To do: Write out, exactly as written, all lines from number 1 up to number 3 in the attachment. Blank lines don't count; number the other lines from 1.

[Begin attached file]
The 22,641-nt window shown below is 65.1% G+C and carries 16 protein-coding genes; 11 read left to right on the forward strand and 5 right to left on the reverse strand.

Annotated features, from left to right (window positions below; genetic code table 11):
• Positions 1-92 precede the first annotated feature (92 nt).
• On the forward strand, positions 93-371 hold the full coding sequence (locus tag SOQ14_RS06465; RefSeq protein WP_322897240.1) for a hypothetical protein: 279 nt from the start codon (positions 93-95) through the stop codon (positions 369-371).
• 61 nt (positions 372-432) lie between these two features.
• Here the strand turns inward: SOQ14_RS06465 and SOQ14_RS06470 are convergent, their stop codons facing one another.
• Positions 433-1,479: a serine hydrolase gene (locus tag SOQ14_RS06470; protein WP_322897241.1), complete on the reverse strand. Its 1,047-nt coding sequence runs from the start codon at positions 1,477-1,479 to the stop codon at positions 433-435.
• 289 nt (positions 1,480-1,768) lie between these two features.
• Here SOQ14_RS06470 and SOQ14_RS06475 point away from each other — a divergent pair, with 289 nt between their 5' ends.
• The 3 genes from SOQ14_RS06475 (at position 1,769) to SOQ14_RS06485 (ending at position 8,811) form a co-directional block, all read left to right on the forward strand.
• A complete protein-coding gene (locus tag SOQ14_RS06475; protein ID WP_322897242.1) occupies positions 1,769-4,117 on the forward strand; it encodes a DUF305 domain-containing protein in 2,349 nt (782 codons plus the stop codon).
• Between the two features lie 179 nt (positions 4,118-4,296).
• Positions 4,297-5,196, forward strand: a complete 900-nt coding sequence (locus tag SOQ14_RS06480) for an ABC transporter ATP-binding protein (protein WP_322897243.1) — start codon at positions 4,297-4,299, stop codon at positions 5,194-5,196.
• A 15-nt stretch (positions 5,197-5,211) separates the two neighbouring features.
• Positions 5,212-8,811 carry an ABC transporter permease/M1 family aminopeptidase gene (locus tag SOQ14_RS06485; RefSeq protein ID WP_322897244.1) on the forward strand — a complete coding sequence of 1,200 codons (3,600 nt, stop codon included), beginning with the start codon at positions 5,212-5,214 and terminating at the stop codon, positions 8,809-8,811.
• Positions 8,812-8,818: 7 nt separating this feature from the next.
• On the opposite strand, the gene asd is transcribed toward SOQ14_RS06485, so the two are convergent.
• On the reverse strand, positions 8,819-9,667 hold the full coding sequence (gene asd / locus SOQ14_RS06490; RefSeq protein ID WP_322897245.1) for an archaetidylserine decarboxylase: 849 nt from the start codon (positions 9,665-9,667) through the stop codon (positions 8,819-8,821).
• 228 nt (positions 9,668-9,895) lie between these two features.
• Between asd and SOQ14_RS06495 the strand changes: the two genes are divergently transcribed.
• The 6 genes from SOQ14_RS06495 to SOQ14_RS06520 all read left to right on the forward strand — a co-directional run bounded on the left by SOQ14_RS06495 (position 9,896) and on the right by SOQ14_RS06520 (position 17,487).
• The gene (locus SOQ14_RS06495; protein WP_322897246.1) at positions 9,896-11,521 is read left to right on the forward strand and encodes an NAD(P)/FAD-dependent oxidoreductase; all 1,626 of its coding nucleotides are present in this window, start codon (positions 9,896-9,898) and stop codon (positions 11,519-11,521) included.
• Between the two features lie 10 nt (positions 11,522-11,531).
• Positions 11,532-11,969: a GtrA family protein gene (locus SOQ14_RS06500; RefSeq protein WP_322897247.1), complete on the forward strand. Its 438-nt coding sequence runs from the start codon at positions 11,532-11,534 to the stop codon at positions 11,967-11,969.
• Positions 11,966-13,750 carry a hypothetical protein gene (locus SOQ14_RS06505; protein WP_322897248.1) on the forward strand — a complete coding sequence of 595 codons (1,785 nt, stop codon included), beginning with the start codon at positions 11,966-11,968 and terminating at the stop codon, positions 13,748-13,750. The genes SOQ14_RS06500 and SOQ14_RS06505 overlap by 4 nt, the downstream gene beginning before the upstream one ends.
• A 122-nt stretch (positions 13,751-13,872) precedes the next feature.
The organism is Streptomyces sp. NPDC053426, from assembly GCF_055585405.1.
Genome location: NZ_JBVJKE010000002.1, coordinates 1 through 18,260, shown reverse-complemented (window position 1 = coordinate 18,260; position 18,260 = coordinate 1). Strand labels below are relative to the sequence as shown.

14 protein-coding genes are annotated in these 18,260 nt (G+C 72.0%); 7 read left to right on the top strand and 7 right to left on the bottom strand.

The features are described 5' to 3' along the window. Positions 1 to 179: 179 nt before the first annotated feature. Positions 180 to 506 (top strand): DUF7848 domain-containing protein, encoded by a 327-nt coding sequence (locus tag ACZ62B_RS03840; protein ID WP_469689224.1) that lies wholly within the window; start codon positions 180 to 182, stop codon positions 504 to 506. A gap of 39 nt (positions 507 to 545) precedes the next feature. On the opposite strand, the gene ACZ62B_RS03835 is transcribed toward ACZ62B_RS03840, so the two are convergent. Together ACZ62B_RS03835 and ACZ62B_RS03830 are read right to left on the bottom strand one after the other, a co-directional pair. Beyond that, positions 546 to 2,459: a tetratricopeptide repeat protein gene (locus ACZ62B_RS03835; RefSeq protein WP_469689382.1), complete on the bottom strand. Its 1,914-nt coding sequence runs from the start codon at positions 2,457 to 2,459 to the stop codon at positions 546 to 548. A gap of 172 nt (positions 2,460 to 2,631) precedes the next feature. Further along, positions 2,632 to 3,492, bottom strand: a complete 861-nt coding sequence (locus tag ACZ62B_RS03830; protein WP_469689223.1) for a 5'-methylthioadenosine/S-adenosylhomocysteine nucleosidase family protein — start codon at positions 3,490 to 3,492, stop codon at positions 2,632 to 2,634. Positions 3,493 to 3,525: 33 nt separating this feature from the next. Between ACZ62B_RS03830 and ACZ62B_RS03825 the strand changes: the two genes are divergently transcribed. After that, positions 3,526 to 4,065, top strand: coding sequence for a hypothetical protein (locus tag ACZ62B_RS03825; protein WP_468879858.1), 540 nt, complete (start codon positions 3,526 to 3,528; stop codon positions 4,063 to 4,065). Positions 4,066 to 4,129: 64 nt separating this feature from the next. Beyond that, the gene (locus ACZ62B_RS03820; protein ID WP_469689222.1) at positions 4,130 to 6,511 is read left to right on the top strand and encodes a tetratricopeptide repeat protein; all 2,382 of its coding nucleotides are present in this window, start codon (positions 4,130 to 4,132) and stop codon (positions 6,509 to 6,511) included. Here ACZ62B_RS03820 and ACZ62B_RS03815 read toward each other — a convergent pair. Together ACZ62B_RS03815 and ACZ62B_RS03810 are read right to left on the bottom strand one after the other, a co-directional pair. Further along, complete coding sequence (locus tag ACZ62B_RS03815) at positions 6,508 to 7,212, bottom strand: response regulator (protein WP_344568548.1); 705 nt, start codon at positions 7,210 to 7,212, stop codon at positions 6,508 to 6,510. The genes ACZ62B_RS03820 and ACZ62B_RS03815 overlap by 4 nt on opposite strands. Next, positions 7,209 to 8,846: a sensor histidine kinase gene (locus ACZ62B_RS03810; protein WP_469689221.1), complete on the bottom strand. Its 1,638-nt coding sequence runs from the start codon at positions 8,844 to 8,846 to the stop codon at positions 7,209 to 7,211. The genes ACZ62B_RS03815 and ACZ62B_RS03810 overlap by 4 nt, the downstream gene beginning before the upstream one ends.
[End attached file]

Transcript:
The 22,641-nt window shown below is 65.1% G+C and carries 16 protein-coding genes; 11 read left to right on the forward strand and 5 right to left on the reverse strand.

Annotated features, from left to right (window positions below; genetic code table 11):
• Positions 1-92 precede the first annotated feature (92 nt).